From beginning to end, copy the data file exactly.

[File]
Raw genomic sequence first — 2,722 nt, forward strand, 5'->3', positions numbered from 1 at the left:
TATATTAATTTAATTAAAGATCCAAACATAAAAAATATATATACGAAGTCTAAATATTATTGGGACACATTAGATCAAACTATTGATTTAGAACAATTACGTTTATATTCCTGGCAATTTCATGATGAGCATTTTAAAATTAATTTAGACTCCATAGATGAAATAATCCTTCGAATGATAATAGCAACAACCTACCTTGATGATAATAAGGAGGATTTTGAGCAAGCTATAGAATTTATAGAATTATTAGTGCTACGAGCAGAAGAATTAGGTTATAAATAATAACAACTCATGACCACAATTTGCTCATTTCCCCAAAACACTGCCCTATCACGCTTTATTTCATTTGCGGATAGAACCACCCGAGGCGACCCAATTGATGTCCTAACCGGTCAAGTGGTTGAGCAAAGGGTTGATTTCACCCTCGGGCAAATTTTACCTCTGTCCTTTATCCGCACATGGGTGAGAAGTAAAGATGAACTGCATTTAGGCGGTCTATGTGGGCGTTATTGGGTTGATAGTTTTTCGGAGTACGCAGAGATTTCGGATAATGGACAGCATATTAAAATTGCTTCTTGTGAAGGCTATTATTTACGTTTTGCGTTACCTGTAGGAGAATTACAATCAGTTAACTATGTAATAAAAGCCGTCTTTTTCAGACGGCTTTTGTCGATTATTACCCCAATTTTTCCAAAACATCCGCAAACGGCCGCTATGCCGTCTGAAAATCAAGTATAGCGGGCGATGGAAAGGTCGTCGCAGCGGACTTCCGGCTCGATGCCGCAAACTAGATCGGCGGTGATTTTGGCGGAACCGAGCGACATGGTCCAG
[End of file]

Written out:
Raw genomic sequence first — 2,722 nt, forward strand, 5'->3', positions numbered from 1 at the left:
TATATTAATTTAATTAAAGATCCAAACATAAAAAATATATATACGAAGTCTAAATATTATTGGGACACATTAGATCAAACTATTGATTTAGAACAATTACGTTTATATTCCTGGCAATTTCATGATGAGCATTTTAAAATTAATTTAGACTCCATAGATGAAATAATCCTTCGAATGATAATAGCAACAACCTACCTTGATGATAATAAGGAGGATTTTGAGCAAGCTATAGAATTTATAGAATTATTAGTGCTACGAGCAGAAGAATTAGGTTATAAATAATAACAACTCATGACCACAATTTGCTCATTTCCCCAAAACACTGCCCTATCACGCTTTATTTCATTTGCGGATAGAACCACCCGAGGCGACCCAATTGATGTCCTAACCGGTCAAGTGGTTGAGCAAAGGGTTGATTTCACCCTCGGGCAAATTTTACCTCTGTCCTTTATCCGCACATGGGTGAGAAGTAAAGATGAACTGCATTTAGGCGGTCTATGTGGGCGTTATTGGGTTGATAGTTTTTCGGAGTACGCAGAGATTTCGGATAATGGACAGCATATTAAAATTGCTTCTTGTGAAGGCTATTATTTACGTTTTGCGTTACCTGTAGGAGAATTACAATCAGTTAACTATGTAATAAAAGCCGTCTTTTTCAGACGGCTTTTGTCGATTATTACCCCAATTTTTCCAAAACATCCGCAAACGGCCGCTATGCCGTCTGAAAATCAAGTATAGCGGGCGATGGAAAGGTCGTCGCAGCGGACTTCCGGCTCGATGCCGCAAACTAGATCGGCGGTGATTTTGGCGGAACCGAGCGACATGGTCCAG